Global Economy

published : 2023-09-06

Cartels Exploit Banana Trade to Smuggle Cocaine from Latin America: Report

Spain Records Largest-ever Cocaine Bust After Seizing Banana Shipments

A photo of a bustling port with containers being loaded onto ships, taken with a Nikon D850.

Drug cartels have discovered an ingenious method to transport cocaine from Latin America to Europe, utilizing Ecuador's thriving banana trade as a convenient cover.

Authorities in Belgium, Spain, the Czech Republic, and other European countries have intercepted numerous banana shipments originating from Ecuador, each containing millions of dollars' worth of cocaine.

In a recent astonishing seizure, Spain confiscated 9.5 tons of cocaine valued at around $239 million, along with luxury watches and 1.5 million Euros in cash.

Italian police, aided by drug-sniffing dogs, uncovered a staggering 3 tons of cocaine concealed within banana shipments from Ecuador. If successfully delivered to Armenia, it would have been worth a staggering $900 million.

Another startling discovery occurred in a Czech supermarket, where employees stumbled upon 840 kilograms (roughly 1850 pounds) of cocaine, worth approximately $85.5 million, hidden amidst banana shipments that had been wrongly delivered.

News of these daring smuggling attempts has shed light on the extensive reach and audacity of drug cartels, as their lucrative trade poses an increasing threat to the entire European Union.

An image of a police officer inspecting a banana shipment, looking for hidden cocaine, taken with a Canon EOS 5D Mark IV.

Although neighboring countries Colombia and Peru are major producers of cocaine globally, the dismantling of the Revolutionary Armed Force of Colombia and their subsequent decrease in activities has created a power vacuum that Mexican drug cartels are now exploiting.

Encouraged by their strength and experience, these powerful cartels have formed alliances with Ecuadorian gangs, using the country's lax border security, extensive port access, and robust shipping infrastructure to establish a stronghold as the main cocaine outlet.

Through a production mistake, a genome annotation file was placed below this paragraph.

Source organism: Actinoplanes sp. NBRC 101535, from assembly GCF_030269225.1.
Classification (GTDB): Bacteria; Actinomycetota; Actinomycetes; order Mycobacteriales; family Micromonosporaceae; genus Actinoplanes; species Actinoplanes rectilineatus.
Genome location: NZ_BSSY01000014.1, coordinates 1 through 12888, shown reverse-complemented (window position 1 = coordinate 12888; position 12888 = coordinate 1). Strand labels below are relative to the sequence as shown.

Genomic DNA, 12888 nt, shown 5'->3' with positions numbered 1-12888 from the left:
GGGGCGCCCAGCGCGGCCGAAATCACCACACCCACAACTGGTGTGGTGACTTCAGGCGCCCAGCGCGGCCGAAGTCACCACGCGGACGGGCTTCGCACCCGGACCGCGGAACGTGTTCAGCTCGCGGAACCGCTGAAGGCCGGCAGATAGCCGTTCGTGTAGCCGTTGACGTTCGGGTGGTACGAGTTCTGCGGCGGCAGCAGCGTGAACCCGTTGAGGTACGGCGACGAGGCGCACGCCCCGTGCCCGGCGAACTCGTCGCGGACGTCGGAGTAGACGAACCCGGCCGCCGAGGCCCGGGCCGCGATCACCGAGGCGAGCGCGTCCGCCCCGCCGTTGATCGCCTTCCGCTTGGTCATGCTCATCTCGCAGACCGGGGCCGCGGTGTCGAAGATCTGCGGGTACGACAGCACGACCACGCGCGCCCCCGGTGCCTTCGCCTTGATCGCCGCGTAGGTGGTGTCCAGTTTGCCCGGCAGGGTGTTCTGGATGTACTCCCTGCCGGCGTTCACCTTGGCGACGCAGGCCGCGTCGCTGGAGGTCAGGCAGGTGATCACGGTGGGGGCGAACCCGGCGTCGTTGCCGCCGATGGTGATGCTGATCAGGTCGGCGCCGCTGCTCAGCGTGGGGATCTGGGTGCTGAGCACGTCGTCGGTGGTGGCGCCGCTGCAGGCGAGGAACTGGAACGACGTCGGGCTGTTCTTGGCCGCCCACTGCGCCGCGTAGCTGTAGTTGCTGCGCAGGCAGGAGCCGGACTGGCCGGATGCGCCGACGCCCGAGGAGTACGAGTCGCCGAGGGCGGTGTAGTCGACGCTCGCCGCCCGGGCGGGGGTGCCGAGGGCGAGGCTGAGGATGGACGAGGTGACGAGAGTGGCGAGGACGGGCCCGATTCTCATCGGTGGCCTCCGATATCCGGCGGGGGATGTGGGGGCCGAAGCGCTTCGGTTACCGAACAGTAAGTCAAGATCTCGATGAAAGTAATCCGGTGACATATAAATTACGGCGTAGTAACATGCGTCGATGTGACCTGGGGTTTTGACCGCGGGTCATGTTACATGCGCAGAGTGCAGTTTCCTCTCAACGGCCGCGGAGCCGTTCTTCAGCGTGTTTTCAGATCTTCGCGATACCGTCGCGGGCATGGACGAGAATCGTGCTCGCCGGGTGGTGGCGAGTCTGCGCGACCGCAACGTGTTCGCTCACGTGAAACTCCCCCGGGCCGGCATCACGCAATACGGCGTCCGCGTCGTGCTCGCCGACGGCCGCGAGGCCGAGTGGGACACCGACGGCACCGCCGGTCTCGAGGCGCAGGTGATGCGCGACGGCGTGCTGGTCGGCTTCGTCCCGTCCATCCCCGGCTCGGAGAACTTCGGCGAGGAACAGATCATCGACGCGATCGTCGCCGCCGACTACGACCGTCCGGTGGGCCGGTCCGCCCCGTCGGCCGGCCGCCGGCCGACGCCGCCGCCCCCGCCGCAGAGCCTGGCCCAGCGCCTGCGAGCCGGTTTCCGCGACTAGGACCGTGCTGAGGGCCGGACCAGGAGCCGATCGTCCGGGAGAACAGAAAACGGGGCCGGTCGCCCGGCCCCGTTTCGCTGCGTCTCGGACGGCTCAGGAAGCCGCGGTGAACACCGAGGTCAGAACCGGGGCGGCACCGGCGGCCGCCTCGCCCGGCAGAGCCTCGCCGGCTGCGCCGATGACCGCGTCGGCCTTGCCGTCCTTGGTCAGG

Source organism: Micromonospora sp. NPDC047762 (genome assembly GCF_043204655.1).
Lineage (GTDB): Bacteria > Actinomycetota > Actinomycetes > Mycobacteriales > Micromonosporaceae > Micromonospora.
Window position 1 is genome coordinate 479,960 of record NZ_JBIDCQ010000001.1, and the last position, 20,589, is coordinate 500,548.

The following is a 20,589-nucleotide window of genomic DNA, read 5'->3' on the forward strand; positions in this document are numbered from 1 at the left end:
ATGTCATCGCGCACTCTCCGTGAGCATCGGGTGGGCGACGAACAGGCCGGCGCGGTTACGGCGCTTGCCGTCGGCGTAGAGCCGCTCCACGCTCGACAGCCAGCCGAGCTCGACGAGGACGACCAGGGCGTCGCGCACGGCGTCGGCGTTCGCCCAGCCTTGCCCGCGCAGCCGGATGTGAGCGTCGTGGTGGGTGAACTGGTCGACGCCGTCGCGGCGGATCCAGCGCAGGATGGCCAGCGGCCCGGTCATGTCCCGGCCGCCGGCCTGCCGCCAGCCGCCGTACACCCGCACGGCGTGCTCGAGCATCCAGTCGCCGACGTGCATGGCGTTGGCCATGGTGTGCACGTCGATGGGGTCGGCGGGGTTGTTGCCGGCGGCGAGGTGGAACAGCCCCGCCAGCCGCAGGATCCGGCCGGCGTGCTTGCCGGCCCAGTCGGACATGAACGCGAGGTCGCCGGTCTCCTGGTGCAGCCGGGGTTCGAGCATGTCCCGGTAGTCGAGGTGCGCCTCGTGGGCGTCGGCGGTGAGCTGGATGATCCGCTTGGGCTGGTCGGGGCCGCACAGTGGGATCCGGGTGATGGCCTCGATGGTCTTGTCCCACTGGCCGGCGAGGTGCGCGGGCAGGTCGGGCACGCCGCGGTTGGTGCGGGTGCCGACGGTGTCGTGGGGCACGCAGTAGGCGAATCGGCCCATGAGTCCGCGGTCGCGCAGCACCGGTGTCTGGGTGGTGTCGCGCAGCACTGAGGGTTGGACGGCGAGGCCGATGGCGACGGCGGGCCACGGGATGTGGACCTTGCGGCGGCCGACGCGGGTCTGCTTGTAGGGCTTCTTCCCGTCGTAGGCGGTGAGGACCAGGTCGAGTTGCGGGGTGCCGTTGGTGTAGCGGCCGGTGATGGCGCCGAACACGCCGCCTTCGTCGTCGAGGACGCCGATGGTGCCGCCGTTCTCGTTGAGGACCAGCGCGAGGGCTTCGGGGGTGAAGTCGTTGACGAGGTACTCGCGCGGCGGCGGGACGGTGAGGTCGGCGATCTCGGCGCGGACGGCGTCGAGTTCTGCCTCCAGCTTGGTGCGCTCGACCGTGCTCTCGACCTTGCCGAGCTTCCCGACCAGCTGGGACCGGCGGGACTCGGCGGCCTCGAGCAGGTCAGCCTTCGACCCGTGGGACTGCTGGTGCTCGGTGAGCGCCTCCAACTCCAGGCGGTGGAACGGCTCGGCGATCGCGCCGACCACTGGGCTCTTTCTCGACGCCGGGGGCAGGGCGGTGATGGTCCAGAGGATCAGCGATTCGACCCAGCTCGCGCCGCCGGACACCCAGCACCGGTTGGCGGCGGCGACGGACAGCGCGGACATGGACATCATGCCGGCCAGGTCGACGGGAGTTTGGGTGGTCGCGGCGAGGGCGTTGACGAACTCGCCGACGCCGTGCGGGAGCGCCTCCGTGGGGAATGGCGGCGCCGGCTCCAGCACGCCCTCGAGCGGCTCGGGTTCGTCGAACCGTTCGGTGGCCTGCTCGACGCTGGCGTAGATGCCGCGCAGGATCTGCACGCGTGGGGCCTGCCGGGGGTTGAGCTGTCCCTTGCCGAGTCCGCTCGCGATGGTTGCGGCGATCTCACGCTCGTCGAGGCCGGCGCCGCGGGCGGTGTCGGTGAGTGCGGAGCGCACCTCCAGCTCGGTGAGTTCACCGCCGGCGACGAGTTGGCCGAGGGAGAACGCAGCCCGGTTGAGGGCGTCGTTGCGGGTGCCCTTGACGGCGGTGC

Recent police data has revealed that an astonishing 47.5 metric tons of cocaine were discovered in banana shipments last year alone, despite a 6.4% decrease in the fruit's overall exports.

Ecuador's ports currently inspect no more than 30% of containers, relying on manual checks and drug-sniffing dogs to detect illicit shipments.

However, in a bid to combat this growing crisis, President Guillermo Lasso's government aims to implement container scanners, a step that would greatly enhance detection capabilities. Despite plans to have twelve machines in operation by now, they have yet to be fully deployed.

Exporters in Ecuador are stepping up security measures, investing around $100 million annually in measures such as plantation surveillance cameras, GPS tracking for trucks, and identification of routes that require police patrols to deter gangs.

A photograph of a group of drug-sniffing dogs trained to detect cocaine in banana shipments, taken with a Sony A7 III.

The fight against this insidious trade continues, with agriculture and customs officials recently taking action to eliminate fake or incomplete profiles from the government-run banana export database. Additionally, permits for non-existent plantations spanning approximately 40,000 acres have been revoked.

The battle between drug cartels and authorities is an ongoing struggle, and the outcome will have far-reaching implications for the global fight against organized crime.

Stay tuned as we closely monitor developments in this gripping saga.

Note: This article does not represent the views of Fox News.